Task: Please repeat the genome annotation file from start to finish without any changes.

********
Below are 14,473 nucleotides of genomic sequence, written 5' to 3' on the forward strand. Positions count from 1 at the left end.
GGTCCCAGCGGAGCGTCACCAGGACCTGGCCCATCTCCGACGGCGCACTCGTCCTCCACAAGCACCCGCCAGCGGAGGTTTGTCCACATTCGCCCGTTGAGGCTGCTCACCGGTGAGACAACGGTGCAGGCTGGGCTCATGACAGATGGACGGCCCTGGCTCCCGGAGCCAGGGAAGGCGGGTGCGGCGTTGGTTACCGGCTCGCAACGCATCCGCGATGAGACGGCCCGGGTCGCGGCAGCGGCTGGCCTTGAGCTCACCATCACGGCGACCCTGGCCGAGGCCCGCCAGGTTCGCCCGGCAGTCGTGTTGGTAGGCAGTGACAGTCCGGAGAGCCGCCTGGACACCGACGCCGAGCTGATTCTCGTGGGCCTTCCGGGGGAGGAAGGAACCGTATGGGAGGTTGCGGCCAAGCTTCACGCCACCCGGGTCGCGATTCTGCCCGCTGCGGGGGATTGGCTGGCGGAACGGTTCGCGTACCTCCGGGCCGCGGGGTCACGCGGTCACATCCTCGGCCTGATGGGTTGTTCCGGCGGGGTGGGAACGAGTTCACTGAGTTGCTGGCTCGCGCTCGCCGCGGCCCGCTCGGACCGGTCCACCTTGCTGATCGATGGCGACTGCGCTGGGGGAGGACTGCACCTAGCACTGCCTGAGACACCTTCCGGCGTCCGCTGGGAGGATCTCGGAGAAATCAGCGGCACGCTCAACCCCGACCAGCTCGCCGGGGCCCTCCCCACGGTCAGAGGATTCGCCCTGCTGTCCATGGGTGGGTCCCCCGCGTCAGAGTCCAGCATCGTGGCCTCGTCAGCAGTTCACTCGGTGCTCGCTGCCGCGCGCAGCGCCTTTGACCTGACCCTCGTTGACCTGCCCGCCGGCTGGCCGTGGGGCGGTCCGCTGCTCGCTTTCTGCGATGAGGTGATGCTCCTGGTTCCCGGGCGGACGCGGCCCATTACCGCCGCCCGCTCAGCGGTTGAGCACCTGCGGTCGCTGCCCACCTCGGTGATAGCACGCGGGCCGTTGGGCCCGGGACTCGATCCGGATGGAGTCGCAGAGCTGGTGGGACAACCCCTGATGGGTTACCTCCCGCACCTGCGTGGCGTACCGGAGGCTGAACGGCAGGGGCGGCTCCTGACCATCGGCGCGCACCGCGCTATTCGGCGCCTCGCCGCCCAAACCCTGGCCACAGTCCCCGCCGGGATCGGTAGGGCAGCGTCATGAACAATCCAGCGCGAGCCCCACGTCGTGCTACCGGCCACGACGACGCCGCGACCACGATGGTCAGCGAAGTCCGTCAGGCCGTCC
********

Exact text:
Below are 14,473 nucleotides of genomic sequence, written 5' to 3' on the forward strand. Positions count from 1 at the left end.
GGTCCCAGCGGAGCGTCACCAGGACCTGGCCCATCTCCGACGGCGCACTCGTCCTCCACAAGCACCCGCCAGCGGAGGTTTGTCCACATTCGCCCGTTGAGGCTGCTCACCGGTGAGACAACGGTGCAGGCTGGGCTCATGACAGATGGACGGCCCTGGCTCCCGGAGCCAGGGAAGGCGGGTGCGGCGTTGGTTACCGGCTCGCAACGCATCCGCGATGAGACGGCCCGGGTCGCGGCAGCGGCTGGCCTTGAGCTCACCATCACGGCGACCCTGGCCGAGGCCCGCCAGGTTCGCCCGGCAGTCGTGTTGGTAGGCAGTGACAGTCCGGAGAGCCGCCTGGACACCGACGCCGAGCTGATTCTCGTGGGCCTTCCGGGGGAGGAAGGAACCGTATGGGAGGTTGCGGCCAAGCTTCACGCCACCCGGGTCGCGATTCTGCCCGCTGCGGGGGATTGGCTGGCGGAACGGTTCGCGTACCTCCGGGCCGCGGGGTCACGCGGTCACATCCTCGGCCTGATGGGTTGTTCCGGCGGGGTGGGAACGAGTTCACTGAGTTGCTGGCTCGCGCTCGCCGCGGCCCGCTCGGACCGGTCCACCTTGCTGATCGATGGCGACTGCGCTGGGGGAGGACTGCACCTAGCACTGCCTGAGACACCTTCCGGCGTCCGCTGGGAGGATCTCGGAGAAATCAGCGGCACGCTCAACCCCGACCAGCTCGCCGGGGCCCTCCCCACGGTCAGAGGATTCGCCCTGCTGTCCATGGGTGGGTCCCCCGCGTCAGAGTCCAGCATCGTGGCCTCGTCAGCAGTTCACTCGGTGCTCGCTGCCGCGCGCAGCGCCTTTGACCTGACCCTCGTTGACCTGCCCGCCGGCTGGCCGTGGGGCGGTCCGCTGCTCGCTTTCTGCGATGAGGTGATGCTCCTGGTTCCCGGGCGGACGCGGCCCATTACCGCCGCCCGCTCAGCGGTTGAGCACCTGCGGTCGCTGCCCACCTCGGTGATAGCACGCGGGCCGTTGGGCCCGGGACTCGATCCGGATGGAGTCGCAGAGCTGGTGGGACAACCCCTGATGGGTTACCTCCCGCACCTGCGTGGCGTACCGGAGGCTGAACGGCAGGGGCGGCTCCTGACCATCGGCGCGCACCGCGCTATTCGGCGCCTCGCCGCCCAAACCCTGGCCACAGTCCCCGCCGGGATCGGTAGGGCAGCGTCATGAACAATCCAGCGCGAGCCCCACGTCGTGCTACCGGCCACGACGACGCCGCGACCACGATGGTCAGCGAAGTCCGTCAGGCCGTCC